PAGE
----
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Design considerations for EMI-resistant and blind-mate connectors


By Shaun Findley, European Director of Product and Purchasing, and Jakub Kosinski, product manager, PEI-Genesis

Our world is criss-crossed with RF signals, since all our electrical and electronic equipment emit electromagnetic waves. These waves then interfere with each other, to not so great results: we have all witnessed this first-hand when moving a radio under power lines. The deafening 50Hz buzz that completely overwhelms the radio signal is a direct consequence of the power lines emitting powerful electromagnetic waves as the current alternates within the wires.

While merely irritating for the casual passer-by, EMI is a serious concern for engineers in almost every application, but especially situations where signal integrity is vital, such as mission-critical military communications, fly-by-wire avionics and medical applications. In those situations, EMI can cause orders, control adjustments and medical data respectively to be miscommunicated, with potentially fatal consequences.

This is clearly not a desirable outcome, and so a lot of work goes into ensuring that electronics are EMI-compatible, i.e., not emitting substantial EMI flux, and being resistant to external EMI sources.

Safe housing

Perhaps the most important aspect of EMI resistance is the connector enclosure’s material and topology.

The enclosure material is the first line of defence against EMI. Conductive metallic enclosures are ideal here, because any electromagnetic waves incoming or outgoing induce a current in the enclosure which saps the energy away from the waves. As a result, they act as an insulating shield, as opposed to other non-conductive enclosures, including plastic ones, that are transparent to EMI and allow the interference to pass through unimpeded.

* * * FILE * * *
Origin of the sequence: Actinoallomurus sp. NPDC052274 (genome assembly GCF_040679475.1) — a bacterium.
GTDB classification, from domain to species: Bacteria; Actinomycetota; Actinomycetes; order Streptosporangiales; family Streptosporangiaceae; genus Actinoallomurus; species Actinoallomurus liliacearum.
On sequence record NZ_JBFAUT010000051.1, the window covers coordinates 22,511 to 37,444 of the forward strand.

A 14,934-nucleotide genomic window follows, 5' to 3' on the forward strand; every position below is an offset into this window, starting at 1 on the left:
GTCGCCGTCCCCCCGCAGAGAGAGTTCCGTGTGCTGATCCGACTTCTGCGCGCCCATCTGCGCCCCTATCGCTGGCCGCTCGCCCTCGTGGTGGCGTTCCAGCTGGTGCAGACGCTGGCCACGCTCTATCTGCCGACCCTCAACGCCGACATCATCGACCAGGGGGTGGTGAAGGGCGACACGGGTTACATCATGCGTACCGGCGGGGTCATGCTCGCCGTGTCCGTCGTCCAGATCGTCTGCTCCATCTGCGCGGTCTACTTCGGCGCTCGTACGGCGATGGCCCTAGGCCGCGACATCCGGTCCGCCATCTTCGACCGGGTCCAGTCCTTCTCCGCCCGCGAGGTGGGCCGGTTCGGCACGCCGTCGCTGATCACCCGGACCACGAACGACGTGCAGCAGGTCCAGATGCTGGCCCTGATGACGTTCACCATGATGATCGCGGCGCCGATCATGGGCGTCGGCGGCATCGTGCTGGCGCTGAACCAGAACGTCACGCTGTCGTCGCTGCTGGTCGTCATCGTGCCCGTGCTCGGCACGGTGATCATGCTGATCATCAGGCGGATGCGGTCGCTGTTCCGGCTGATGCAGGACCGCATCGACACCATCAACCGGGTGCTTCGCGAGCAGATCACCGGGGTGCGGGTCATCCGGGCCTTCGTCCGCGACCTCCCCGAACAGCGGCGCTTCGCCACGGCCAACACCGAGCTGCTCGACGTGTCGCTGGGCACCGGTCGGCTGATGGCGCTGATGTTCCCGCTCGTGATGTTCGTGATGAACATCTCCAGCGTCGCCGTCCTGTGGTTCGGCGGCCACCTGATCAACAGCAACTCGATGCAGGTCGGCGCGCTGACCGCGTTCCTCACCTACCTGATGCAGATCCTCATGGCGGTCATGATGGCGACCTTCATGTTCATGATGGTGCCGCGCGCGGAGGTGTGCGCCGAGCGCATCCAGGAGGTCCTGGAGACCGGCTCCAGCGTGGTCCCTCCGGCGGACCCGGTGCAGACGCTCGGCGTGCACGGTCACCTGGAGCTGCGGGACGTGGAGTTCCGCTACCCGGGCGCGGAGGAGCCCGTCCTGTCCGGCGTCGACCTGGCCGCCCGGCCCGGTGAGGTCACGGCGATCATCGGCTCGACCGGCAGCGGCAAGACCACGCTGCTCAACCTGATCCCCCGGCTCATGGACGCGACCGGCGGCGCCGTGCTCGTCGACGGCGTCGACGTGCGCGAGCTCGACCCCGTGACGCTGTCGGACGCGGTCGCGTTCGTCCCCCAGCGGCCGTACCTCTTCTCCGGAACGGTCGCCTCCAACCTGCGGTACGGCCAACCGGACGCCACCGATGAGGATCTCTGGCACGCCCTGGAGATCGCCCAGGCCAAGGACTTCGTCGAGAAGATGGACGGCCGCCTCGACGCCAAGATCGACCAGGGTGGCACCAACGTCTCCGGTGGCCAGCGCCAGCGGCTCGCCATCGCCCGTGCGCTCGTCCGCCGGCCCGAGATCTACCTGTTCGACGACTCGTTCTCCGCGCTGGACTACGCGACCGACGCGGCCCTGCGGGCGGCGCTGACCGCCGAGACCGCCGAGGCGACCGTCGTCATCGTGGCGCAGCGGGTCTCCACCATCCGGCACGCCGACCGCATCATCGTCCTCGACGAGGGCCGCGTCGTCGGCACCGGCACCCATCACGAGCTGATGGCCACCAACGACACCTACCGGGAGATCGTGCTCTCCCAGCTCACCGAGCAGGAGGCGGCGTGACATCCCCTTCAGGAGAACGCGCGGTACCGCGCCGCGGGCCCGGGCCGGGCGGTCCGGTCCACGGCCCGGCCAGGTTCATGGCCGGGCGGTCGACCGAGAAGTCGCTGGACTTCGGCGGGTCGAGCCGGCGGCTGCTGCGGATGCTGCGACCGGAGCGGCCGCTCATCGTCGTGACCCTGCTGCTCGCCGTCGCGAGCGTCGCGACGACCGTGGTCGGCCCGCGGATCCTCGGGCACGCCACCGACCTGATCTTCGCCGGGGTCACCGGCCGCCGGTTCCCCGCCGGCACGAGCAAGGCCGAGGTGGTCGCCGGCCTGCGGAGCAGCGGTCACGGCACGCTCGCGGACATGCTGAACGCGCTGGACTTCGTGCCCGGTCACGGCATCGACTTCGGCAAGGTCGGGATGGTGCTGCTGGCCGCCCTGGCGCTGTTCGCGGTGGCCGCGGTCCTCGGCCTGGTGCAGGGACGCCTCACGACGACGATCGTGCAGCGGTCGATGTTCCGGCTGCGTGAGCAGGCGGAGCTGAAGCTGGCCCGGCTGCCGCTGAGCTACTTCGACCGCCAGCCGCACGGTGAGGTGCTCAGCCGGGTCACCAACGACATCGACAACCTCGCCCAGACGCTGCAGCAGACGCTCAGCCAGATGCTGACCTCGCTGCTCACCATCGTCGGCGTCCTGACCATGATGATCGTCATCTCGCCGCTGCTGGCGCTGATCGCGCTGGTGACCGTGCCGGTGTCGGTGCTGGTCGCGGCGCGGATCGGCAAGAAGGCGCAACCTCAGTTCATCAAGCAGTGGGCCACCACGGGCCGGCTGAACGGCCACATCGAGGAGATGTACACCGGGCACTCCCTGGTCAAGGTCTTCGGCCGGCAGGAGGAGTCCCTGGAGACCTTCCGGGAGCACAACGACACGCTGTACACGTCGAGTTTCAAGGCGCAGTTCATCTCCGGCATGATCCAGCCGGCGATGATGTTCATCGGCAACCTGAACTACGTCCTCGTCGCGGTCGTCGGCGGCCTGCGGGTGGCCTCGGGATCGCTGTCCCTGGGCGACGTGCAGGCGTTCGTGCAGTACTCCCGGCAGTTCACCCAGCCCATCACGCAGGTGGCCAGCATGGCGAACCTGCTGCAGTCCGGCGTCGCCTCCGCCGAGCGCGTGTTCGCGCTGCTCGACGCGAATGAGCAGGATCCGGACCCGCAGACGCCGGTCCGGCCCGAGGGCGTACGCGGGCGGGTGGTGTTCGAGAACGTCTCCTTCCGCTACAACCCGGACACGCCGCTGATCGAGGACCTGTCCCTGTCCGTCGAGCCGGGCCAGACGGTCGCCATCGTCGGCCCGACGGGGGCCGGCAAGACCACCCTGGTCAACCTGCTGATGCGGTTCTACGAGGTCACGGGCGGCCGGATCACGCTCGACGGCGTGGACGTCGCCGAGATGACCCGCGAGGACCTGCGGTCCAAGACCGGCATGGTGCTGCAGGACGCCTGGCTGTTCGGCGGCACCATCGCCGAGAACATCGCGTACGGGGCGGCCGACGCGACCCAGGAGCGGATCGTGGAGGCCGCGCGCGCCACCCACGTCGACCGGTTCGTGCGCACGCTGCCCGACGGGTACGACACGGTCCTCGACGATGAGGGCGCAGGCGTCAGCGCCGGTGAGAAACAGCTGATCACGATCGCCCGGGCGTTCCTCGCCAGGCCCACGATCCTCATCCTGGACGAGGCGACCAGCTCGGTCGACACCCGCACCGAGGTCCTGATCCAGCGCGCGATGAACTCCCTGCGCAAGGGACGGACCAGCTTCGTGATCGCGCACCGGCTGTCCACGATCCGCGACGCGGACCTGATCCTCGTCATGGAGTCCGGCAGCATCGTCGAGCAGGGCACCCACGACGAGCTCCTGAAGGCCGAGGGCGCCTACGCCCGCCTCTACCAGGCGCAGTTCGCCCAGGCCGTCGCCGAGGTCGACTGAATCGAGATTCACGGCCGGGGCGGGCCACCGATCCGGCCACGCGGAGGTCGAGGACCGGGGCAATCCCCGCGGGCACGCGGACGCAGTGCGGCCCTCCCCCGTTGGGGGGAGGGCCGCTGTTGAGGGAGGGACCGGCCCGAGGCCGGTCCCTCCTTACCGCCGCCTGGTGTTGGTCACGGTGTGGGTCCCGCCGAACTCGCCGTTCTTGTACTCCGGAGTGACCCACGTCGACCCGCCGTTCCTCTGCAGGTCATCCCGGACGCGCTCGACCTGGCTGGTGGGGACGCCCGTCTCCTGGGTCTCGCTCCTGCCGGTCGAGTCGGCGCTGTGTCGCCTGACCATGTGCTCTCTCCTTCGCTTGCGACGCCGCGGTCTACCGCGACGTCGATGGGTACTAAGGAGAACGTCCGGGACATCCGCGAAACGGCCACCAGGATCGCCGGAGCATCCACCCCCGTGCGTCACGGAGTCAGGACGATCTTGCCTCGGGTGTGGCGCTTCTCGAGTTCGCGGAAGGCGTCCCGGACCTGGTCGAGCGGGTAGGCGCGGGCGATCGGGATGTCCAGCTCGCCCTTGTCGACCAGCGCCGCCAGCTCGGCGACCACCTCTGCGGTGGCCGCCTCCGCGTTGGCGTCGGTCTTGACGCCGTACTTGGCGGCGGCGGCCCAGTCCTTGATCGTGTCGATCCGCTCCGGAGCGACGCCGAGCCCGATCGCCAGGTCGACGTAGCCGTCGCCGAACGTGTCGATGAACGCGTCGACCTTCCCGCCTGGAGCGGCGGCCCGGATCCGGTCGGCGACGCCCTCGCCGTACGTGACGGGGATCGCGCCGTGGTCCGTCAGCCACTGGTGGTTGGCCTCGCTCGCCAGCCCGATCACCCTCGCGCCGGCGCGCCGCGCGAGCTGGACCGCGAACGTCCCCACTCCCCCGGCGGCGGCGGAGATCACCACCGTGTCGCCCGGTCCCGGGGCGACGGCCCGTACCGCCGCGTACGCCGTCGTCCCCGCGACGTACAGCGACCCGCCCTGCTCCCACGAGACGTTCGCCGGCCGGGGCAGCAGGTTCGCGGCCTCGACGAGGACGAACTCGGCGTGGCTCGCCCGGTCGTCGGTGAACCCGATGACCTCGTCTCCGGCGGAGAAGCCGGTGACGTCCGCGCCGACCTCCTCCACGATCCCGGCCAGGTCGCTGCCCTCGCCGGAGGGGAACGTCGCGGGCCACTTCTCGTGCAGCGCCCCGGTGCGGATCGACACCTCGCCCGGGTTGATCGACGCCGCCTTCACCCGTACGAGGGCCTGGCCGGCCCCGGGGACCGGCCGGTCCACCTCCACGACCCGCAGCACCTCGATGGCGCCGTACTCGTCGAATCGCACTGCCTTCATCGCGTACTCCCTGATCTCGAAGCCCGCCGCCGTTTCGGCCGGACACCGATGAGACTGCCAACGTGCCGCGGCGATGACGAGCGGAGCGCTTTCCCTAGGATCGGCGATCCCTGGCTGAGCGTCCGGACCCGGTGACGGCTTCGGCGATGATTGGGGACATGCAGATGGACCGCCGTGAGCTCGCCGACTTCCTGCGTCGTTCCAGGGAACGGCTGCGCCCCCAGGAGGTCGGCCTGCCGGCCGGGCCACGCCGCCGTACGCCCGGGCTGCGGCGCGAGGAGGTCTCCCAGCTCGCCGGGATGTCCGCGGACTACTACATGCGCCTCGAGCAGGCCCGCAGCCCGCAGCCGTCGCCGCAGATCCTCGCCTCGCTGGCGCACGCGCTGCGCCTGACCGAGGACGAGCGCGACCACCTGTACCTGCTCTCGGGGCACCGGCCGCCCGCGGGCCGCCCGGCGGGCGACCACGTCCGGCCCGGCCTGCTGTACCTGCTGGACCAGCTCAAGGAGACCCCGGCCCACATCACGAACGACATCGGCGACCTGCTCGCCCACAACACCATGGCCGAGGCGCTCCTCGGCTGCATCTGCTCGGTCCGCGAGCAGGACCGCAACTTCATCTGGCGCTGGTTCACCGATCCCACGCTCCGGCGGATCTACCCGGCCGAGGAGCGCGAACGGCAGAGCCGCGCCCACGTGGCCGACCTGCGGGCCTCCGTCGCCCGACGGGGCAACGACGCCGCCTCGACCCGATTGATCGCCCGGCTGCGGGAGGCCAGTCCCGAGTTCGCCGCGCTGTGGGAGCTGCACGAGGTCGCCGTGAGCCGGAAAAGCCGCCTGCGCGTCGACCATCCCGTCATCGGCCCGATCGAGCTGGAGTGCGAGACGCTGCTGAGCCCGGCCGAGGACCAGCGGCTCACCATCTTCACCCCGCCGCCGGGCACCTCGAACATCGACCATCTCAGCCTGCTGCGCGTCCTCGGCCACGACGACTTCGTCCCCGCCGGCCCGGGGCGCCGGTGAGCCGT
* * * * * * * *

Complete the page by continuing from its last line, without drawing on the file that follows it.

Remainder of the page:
Enclosure material is so important that even the slightest change can make a big difference. For instance, traditional EMI resistant enclosures have been plated with cadmium to reduce corrosion. This thin-plated layer also works to increase the opacity of the material to EMI. Unfortunately, cadmium has toxic effects on the kidneys as well as the skeletal and respiratory systems.

Recently, however, a growing number of enclosures are being plated with zinc-nickel to make them Restriction of Hazardous Substances (RoHS) compliant. Zinc-nickel offers similar EMI shielding and corrosion resistance but without using any cadmium, with its associated negative health impacts.

The second line of defence is topology, or shape, of the connector enclosure. Imagine a rectangular enclosure for example. Here, sharp edges act as weak points for EMI to leak in and out of the connector, and flat faces create impromptu waveguides where the EMI is trapped and interferes with itself, creating even more electromagnetic noise.

Filtering out the noise

So, with a topologically smooth, zinc-nickel-plated, stainless-steel enclosure, we’ve severely limited EMI flux either emitted or absorbed by the connector. Backshells like the Amphenol M85049, Polamco 35 Series and Sunbank M85049 are specifically designed to give a 360-degree connection with the cable braid, which offers the best EMI protection for the wire itself.

This way there’s nowhere for EMI to leak out of the connection, but what about EMI generated by or already present in the wiring itself?